Monday, August 30, 2004

History of Benin

History of Benin. This is a short but interesting history of Benin.

From the site:

Benin was the seat of one of the great medieval African kingdoms called Dahomey. Europeans began arriving in the area in the 18th century, as the kingdom of Dahomey was expanding its territory. The Portuguese, the French, and the Dutch established trading posts along the coast (Porto-Novo, Ouidah, Cotonou), and traded weapons for slaves. Slave trade ended in 1848. Then, the French signed treaties with Kings of Abomey (Guézo, Toffa, Glèlè) to establish French protectorates in the main cities and ports. However, King Behanzin fought the French influence which cost him deportation to Martinique. As of 1900, the territory became a French colony ruled by a French Governor. Expansion continued to the North (kingdoms of Parakou, Nikki, Kandi), up to the border with former Upper Volta. On December 4, 1958, it became the République du Dahomey, self-governing within the French community, and on August 1, 1960, the Republic of Benin gained full independence from France.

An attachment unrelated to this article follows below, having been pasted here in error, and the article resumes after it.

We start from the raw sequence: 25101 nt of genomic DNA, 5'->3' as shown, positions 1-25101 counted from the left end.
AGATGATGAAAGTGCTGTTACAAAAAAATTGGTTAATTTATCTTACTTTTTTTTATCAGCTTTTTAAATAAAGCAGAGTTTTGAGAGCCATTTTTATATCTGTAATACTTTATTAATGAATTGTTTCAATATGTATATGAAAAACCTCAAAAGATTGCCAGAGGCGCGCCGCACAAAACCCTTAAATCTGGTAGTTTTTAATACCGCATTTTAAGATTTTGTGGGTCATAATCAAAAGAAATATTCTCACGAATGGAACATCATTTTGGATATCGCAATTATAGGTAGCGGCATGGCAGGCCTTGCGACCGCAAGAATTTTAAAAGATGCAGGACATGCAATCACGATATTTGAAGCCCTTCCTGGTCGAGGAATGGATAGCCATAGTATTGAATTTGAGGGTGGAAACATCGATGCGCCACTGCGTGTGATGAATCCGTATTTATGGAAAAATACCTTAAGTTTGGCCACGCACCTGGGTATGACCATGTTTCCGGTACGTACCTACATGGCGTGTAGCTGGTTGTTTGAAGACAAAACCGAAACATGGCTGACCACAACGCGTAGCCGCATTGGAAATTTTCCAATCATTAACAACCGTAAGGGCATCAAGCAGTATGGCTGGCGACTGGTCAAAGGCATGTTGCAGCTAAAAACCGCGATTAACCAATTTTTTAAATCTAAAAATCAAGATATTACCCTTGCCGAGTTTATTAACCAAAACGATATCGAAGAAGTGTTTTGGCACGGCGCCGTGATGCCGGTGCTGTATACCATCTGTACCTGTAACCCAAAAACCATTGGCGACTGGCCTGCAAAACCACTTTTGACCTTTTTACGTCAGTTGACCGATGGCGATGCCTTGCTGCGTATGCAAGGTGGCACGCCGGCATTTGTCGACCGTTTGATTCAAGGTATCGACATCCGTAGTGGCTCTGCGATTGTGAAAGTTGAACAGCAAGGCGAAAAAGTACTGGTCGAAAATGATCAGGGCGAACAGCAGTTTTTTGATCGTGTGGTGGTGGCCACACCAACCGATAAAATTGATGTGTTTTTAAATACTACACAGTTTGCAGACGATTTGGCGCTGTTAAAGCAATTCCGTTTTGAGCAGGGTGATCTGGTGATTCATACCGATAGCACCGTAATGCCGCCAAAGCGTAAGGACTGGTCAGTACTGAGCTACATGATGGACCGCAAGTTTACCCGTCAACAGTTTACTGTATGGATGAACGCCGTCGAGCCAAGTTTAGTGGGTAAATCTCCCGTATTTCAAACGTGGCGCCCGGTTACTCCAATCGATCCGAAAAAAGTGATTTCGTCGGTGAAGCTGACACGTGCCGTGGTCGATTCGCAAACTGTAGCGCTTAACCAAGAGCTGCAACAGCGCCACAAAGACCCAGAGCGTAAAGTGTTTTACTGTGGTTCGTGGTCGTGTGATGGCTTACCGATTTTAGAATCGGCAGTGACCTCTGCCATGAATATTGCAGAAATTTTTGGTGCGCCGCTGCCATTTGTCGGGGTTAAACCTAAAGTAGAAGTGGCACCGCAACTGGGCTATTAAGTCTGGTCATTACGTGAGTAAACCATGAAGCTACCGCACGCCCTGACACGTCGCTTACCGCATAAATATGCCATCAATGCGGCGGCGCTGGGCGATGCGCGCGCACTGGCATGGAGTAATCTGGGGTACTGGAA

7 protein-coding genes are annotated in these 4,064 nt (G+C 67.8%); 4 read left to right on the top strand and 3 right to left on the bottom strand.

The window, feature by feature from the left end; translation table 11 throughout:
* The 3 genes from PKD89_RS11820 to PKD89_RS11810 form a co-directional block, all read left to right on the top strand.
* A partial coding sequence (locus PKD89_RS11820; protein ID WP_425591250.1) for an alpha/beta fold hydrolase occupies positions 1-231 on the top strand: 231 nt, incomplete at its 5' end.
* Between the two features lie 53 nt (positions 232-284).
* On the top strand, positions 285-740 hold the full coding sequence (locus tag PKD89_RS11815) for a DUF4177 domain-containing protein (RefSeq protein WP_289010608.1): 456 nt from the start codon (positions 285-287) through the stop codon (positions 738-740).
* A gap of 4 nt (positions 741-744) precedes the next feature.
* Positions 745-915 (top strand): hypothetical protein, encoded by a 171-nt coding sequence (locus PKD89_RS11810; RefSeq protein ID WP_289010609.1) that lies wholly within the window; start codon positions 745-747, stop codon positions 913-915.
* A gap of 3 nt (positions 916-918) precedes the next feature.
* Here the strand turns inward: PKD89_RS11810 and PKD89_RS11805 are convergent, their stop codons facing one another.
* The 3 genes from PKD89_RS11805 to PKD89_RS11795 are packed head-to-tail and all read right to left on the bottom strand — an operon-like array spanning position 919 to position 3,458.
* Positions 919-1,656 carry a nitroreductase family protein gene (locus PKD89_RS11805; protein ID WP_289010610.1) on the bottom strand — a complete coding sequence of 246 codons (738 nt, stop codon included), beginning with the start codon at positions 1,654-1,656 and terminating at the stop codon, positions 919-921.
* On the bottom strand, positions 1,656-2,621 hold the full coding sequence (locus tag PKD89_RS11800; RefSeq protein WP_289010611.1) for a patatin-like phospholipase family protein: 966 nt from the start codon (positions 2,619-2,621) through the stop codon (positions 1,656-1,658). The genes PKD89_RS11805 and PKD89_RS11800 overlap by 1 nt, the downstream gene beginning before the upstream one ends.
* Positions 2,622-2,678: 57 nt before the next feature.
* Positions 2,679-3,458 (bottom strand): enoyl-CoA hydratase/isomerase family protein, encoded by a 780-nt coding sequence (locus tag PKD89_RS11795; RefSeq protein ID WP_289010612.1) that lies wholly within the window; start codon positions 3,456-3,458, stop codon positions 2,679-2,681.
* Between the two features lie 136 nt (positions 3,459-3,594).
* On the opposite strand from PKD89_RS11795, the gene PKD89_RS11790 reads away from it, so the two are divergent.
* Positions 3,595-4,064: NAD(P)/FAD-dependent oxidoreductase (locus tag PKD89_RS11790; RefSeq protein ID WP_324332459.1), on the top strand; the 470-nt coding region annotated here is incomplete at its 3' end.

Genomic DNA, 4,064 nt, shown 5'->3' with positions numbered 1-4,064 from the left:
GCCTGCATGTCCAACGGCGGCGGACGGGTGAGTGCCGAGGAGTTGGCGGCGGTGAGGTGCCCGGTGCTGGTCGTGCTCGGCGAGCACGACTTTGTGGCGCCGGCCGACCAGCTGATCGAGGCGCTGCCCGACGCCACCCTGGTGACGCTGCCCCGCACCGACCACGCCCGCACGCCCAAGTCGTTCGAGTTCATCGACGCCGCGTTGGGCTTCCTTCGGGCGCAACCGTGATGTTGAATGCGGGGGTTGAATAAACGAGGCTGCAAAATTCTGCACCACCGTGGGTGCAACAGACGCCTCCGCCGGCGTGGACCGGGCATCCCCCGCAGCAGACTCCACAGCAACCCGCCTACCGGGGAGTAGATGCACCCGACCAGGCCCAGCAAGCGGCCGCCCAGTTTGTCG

Post-Independence Politics

Between 1960 and 1972, a succession of military coups brought about many changes of government. The last of these brought to power Major Mathieu Kérékou as the head of a regime professing strict Marxist-Leninist principles. The Revolutionary Party of the People of Benin (PRPB) remained in complete power until the beginning of the 1990s. Kérékou, encouraged by France and other democratic powers, convened a national conference that introduced a new democratic constitution and held presidential and legislative elections. Kérékou's principal opponent at the presidential poll, and the ultimate victor, was Prime Minister Nicéphore Soglo. Supporters of Soglo also secured a majority in the National Assembly.

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